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J U LY - A U G U S T 2 0 1 1 / F O R E I G N S E R V I C E J O U R N A L
21
F
OCUS ON
D
I SSENT
D
ISSENT IN THE
K
ISSINGER
E
RA
ichard Milhous Nixon
offered himself to the American people in 1968 as the
candidate who would conclude the VietnamWar not only
with “peace and honor” for America, but also with candor
and honesty toward the American people. In accepting
the Republican Party’s nomination, Nixon declared: “Let
us begin by committing ourselves to the truth, to see it
like it is and tell it like it is, to speak the truth and to live
the truth.” In contrast to Lyndon Johnson, who had
gained a reputation for trying to suppress dissent, Nixon
vowed to “bring dissenters into policy discussions.”
By the time Nixon assumed office in 1969, those who
had chosen to remain in government service despite their
opposition to the Vietnam policy began to speak out.
When the president announced his decision to invade
Cambodia in April 1970, 20 Foreign Service officers sent
a letter to Secretary of State William Rogers condemning
the invasion. It was the largest collective protest in the
department to date. The outspokenness of the signato-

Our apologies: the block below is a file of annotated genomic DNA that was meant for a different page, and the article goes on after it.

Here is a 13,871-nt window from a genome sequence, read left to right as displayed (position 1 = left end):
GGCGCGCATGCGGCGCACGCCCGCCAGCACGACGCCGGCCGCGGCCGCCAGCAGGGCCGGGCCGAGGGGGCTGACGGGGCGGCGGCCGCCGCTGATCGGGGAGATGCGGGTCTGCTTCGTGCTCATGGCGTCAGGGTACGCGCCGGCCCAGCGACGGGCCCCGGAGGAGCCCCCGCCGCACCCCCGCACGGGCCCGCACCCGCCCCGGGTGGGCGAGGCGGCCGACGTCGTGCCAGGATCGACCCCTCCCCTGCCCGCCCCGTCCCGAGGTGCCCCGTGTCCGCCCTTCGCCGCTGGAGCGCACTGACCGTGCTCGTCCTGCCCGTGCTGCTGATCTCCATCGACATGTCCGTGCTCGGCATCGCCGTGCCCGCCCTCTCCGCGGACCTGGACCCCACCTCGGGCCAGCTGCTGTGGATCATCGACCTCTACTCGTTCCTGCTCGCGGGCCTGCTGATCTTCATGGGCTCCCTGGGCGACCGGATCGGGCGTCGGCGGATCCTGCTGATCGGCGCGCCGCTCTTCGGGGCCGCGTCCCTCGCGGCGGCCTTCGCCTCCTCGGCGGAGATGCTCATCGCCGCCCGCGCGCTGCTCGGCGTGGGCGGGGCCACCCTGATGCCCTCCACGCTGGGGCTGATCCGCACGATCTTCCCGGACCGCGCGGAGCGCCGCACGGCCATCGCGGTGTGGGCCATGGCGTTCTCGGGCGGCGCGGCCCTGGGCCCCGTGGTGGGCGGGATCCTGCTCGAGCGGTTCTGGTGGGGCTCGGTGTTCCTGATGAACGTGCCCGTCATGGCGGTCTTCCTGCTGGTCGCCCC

ries contrasted sharply with the passivity of previous gen-
erations at State, who had effectively gone into
hibernation in response to the attacks of Senator Joseph
McCarthy, R-Wis., and his allies.
John Marks, one of those who resigned in opposition
to the war, gave a name to the emergence of a new type
of “skeptical diplomat” who distrusted the State Depart-
ment “as an institution.” In a play on Nixon’s failed pol-
icy in the war, he called it the “Vietnamization of the
Foreign Service.”
It was in this, the worst crisis of legitimacy in the his-
tory of American foreign relations — in which diplomats,
as well as the public, had come to distrust the foreign pol-
icy establishment — that the State Department created
its official “Dissent Channel.” Established in 1971, the
Dissent Channel allowed Foreign Service officers to send
their disagreements with the policy status quo directly to
the Secretary of State, who would then have the respon-
sibility of reading it, considering its merits, and respond-
ing with a substantive message of his or her own.
This organizational mechanism reflects the degree to
which diplomatic writing had become bureaucratized
since the establishment of the modern State Department
S
TATE
S
D
ISSENT
C
HANNEL IS A UNIQUE
GOVERNMENT INSTITUTION
. H
ERE IS A
LOOK AT ITS ORIGINS AND EARLY HISTORY
.
B
Y
H
ANNAH
G
URMAN
Hannah Gurman is an assistant professor at New York
University’s Gallatin School of Individualized Study who
specializes in the history of American foreign policy in the
20th century. This article is excerpted and adapted from
her forthcoming book,
The Dissent Papers: The Voice of
Diplomats in the Cold War and Beyond
(Columbia Uni-
versity Press). Footnotes have been omitted.